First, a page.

A four-year $16 million grant from the National Human Genome Research Institute and the National Heart, Lung and Blood Institute will enable Baylor College of Medicine and Johns Hopkins University School of Medicine to search for the cause of often rare, single-gene diseases usually called Mendelian disorders.
The Baylor-Johns Hopkins Center for Mendelian Genetics will be led by principal investigator Dr. David Valle, director of the McKusick-Nathans Institute of Genetics at Johns Hopkins University, and co-investigator Dr. James R. Lupski, vice chair of molecular and human genetics at Baylor and a medical geneticist at Texas Children’s Hospital. The grant represents a new direction for the National Human Genome Research Institute, which is intensifying its focus on medical applications of the genome sequencing efforts.
The agency is continuing to fund the development and scientific implementation of genome sequencing efforts, and the Baylor Human Genome Sequencing Center will receive $21.3 million per year for four years in a renewal of its funding. The Genome Institute at Washington University in St. Louis and the Broad Institute in Cambridge, Mass., -- the other three major sequencing centers in the United States – received renewed funding as well. See NIH renews designation of Baylor College of Medicine genome center.
Along with the newly funded Center for Mendelian Genomics at the University of Washington in Seattle and the Center for Mendelian Disorders at Yale University in New Haven, Conn., the Baylor-Johns Hopkins group will seek the genetic cause of the more than 3,000 genetic disorders for which no cause has been identified.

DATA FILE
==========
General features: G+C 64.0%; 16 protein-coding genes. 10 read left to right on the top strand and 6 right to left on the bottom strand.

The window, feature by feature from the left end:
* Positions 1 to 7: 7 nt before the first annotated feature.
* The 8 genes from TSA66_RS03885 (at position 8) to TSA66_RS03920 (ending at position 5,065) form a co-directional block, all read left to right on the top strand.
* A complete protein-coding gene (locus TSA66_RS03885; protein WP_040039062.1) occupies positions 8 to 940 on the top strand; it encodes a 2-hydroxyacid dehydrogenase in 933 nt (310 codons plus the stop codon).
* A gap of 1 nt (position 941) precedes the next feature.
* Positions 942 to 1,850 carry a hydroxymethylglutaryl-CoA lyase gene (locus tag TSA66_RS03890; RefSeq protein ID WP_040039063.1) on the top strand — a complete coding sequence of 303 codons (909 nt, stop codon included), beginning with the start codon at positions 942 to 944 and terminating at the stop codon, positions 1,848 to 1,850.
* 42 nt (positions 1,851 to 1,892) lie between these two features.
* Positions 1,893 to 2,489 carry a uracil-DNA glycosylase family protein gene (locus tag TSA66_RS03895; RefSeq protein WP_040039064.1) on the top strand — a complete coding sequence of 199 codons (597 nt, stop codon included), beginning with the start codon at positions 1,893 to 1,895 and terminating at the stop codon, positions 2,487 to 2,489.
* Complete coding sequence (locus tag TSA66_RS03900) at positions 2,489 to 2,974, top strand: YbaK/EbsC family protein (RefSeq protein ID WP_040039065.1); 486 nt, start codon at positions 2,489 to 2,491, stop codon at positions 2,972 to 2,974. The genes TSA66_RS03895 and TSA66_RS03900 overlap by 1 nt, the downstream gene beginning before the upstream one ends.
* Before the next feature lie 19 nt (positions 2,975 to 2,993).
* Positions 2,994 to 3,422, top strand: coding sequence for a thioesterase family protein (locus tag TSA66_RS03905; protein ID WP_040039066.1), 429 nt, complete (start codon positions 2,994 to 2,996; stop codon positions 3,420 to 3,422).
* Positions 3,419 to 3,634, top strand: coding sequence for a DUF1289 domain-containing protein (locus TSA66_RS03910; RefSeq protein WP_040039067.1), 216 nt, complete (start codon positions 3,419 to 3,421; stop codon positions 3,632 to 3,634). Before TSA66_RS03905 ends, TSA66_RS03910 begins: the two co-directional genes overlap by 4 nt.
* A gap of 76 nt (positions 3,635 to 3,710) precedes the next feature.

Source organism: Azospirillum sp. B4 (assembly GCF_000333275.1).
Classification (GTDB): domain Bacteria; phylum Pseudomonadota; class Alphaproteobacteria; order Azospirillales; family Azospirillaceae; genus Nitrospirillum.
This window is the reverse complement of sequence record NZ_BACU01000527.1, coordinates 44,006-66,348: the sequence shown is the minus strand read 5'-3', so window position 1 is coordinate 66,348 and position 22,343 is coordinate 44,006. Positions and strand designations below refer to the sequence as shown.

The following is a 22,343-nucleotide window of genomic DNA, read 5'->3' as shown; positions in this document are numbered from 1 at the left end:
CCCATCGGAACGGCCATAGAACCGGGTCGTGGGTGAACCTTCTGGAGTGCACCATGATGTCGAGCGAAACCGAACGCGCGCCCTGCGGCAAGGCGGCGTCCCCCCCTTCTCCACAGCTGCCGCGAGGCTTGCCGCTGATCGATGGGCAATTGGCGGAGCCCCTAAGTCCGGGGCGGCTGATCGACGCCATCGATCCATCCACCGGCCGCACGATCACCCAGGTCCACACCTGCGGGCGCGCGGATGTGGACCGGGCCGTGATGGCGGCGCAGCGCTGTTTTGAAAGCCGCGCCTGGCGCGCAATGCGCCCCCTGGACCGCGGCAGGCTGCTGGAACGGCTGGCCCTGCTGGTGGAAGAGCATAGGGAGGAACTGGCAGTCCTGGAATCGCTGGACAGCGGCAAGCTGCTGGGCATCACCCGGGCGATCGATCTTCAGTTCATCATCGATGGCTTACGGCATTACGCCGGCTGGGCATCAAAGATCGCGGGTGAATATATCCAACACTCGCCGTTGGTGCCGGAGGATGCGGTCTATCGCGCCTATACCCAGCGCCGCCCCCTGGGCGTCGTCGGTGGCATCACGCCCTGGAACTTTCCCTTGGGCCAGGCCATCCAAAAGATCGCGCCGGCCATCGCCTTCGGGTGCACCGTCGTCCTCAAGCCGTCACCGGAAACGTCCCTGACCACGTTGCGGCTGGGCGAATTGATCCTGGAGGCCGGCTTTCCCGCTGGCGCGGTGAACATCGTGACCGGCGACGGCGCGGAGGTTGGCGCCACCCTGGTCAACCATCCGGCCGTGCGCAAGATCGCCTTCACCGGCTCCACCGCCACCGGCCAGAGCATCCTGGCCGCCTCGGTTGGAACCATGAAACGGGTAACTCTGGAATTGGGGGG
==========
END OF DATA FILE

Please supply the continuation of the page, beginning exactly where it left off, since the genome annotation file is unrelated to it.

The centers will collaborate with an international network of rare disease experts to gather samples from thousands of patients and families from around the world who are affected by these disorders and to sequence their genomes in order to identify the responsible genetic variants. The centers have already started asking for samples from researchers studying these disorders.
"We expect that the knowledge about genetic variants that underlie Mendelian disorders will facilitate rapid and accurate diagnosis and might lead to new therapeutic approaches," said Dr. Lu Wang, NHGRI program director for the Mendelian Disorders Genome Centers Program.
"This knowledge can also shed light on more common, complex diseases that involve similar genes, pathways and phenotypes, and contribute to the understanding of basic human genetics."
The centers plan to join the International Rare Disease Research Consortium, whose goal is to develop diagnoses of most rare diseases and treatments for about 200 disorders by 2020.
"This center benefits from the interaction of two of the foremost medical genetics programs in the world, and I am so pleased to have this opportunity" said Lupski.
The synergy includes the Online Mendelian Inheritance in Man database at Johns Hopkins, the experience of the Human Genome Sequencing Center at BCM and the Center for Inherited Disease Research at Johns Hopkins as well as the immediate availability of samples from many disease cases clinically evaluated at Hopkins and Baylor, he said.
As part of the program, the center will develop a web-based interface to integrate with the Online Mendelian Inheritance in Man that will be accessible to investigators and physicians around the world, to display all "unsolved" disorders and to serve as the hub for recruitment of families and tracking progress of all projects.
The researchers plan to obtain high quality DNA from each case and store white cells from people with disease that may be used in future studies of the function of genes.
Database of signs, symptoms
They will also set up a special committee to develop a database of signs and symptoms of the disorders, evaluate the diagnosis and mode of inheritance in all submitted patients and families. Another committee will work with this one to establish a priority for samples for sequencing and to evaluate possible genes variants involved in the disorder.
The work will also include processing of samples and the facilities of the Baylor Human Genome Sequencing Center and the Johns Hopkins Center for Inherited Disease research to perform whole exome sequencing on thousands of samples over the four-year period. (The exome is the part of the genome or genetic blueprint that is the code for producing proteins.) As part of this work, the center will work to improve the technology involved.